RBI guidelines describe base rate as follows: ‘The Base Rate system will replace the BPLR system with effect from April 1, 2010. Banks may determine their actual lending rates on loans and advances with reference to the Base Rate. Base Rate shall include all those elements of the lending rates that are common across all categories of borrowers. While each bank may decide its own Base Rate, some of the criteria that could go into the determination of the Base Rate are:
Cost of deposits;
Adjustment for the negative carry in respect of CRR (cash reserve ratio) and SLR (statutory liquidity ratio)
Unallocatable overhead cost for banks such as aggregate employee compensation relating to administrative functions in corporate office, directors’ and auditors’ fees, legal and premises expenses, depreciation, cost of printing and stationery, expenses incurred on communication and advertising, IT spending, and cost incurred towards deposit insurance; and
In simpler terms what this means is that instead of depending on the BPLR to decide the rates at which banks lend to borrowers they now will have a more rational reference point to decide the rates.
All loans given after April 1, 2010 will be calculated as Lending rate = Base rate + X. The variable ‘X’ will be based on parameters fixed by the banks which could include operating costs, duration of loan, risks involved, et cetera. This would also include charges relating to specific borrowers.
RBI has instructed the banks that the base rate should also be the reference point for products with a floating rate component. It also clearly stipulates that even in cases where the benchmark is an external rate, the rate at the time of disbursal of loan should be higher than the base rate.
How does it bring more transparency?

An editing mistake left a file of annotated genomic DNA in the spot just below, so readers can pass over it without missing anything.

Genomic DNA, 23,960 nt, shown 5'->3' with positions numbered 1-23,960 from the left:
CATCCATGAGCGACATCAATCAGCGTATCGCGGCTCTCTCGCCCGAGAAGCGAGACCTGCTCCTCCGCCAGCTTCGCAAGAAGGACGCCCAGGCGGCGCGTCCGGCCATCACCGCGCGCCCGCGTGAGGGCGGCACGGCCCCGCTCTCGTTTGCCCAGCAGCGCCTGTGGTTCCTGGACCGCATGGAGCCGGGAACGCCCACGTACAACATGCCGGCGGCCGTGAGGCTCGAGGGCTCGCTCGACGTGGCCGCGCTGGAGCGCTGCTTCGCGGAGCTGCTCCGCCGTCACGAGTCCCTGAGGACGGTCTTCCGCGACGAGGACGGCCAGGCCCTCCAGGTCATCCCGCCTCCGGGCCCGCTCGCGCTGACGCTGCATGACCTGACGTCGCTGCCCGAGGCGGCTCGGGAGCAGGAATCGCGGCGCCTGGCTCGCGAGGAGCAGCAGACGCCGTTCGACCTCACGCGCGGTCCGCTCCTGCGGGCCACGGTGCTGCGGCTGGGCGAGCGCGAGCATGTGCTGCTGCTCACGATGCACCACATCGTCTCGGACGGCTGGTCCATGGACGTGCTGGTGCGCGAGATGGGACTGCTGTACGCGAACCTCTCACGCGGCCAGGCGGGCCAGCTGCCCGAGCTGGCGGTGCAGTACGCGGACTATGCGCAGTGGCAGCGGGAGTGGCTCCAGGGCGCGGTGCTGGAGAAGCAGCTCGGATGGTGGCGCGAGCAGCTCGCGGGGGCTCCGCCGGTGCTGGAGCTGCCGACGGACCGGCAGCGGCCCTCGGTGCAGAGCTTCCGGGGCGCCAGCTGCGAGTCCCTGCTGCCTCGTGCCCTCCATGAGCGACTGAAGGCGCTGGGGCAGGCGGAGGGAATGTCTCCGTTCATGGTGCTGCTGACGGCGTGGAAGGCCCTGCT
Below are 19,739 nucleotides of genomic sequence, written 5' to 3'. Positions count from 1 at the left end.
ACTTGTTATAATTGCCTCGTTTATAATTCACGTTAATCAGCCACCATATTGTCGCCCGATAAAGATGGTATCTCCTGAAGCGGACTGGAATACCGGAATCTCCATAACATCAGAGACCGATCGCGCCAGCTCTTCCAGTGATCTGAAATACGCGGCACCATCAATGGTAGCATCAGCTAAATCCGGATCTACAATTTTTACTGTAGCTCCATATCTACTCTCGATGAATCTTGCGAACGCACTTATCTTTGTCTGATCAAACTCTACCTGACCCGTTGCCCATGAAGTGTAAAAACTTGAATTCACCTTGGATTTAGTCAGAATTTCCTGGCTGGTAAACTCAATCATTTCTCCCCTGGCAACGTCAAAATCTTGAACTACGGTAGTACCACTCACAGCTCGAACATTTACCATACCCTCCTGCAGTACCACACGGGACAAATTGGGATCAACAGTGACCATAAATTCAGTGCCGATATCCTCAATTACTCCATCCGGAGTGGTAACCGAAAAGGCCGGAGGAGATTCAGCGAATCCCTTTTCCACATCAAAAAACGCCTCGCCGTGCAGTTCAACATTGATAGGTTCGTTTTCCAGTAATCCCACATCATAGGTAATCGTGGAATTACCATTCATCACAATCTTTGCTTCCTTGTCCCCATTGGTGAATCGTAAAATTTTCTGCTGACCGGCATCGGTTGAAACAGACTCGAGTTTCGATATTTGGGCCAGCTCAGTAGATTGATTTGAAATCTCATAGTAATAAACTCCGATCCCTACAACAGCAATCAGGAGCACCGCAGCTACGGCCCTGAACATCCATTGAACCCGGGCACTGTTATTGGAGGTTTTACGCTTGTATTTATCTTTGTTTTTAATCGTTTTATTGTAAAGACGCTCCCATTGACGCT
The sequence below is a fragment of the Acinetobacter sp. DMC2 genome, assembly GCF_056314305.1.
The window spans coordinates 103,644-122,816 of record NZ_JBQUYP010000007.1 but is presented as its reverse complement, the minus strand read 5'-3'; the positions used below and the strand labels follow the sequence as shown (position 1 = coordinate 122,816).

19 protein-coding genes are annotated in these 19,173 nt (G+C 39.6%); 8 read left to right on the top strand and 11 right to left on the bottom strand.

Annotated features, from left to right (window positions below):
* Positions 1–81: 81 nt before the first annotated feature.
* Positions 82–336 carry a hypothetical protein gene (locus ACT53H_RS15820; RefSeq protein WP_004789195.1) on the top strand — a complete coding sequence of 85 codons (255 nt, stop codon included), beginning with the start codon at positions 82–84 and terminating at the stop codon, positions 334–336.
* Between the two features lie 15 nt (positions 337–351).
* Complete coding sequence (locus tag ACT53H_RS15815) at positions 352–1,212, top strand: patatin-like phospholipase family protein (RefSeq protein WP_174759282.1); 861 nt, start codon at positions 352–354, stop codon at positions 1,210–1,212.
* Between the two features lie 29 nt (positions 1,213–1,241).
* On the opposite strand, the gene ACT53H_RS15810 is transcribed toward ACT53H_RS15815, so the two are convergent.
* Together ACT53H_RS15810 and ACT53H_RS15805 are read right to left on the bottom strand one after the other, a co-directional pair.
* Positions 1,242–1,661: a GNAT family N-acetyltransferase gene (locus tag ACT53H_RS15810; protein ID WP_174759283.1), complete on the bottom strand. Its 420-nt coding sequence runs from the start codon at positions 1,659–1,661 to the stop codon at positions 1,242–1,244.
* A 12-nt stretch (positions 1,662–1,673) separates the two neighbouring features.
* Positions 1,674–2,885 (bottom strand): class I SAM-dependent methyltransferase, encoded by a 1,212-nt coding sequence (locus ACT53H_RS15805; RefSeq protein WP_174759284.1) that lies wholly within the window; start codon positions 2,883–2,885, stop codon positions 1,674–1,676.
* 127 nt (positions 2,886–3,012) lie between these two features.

RBI has clearly stated that irrespective of the parameters based on which a bank fixes the base rate, the rate has to be clearly displayed at all branches and the websites of the banks. Any changes to the rate have to be promptly conveyed to the common public.
Banks have also been advised to inform the Reserve Bank of the minimum and maximum rates charged to their customers on a quarterly basis.
More importantly the central bank has warned banks not to lend below the base rate under any circumstances. This is seen as a move that will ensure that large borrowers do not use their purchasing power to squeeze very low rates of interest.
How will it help the common Indian?
The earlier rule stating that loans below Rs 2 lakh (Rs 200,000) have to be charged at above the BPLR rate has been taken off. This in effect means that small borrowers can now expect a lower rate of interest for their new loans. (Although it must be admitted that it seems very farfetched that banks will really give a very low rate for these loans as the ‘customer specific’ charges for low quantum loans are high enough to wipe off the savings generated by moving to the new system).
Higher credit flow could ensure that small borrowers can at least afford to ignore other stressful sources of funding like pawn brokers, etc.
What about existing loans?
The new system has been mooted for all loans given after April 1, 2010. Existing customers can have a discussion with the bank and finalise upon a mutually accepted rate based on the new system.
The new system will surely be a good sign for small borrowers but could give a few sleepless nights to big borrowers who could see their rates of borrowing move northwards. The first week of April 2010 could provide a clearer picture of how each bank tackles and implements the new system.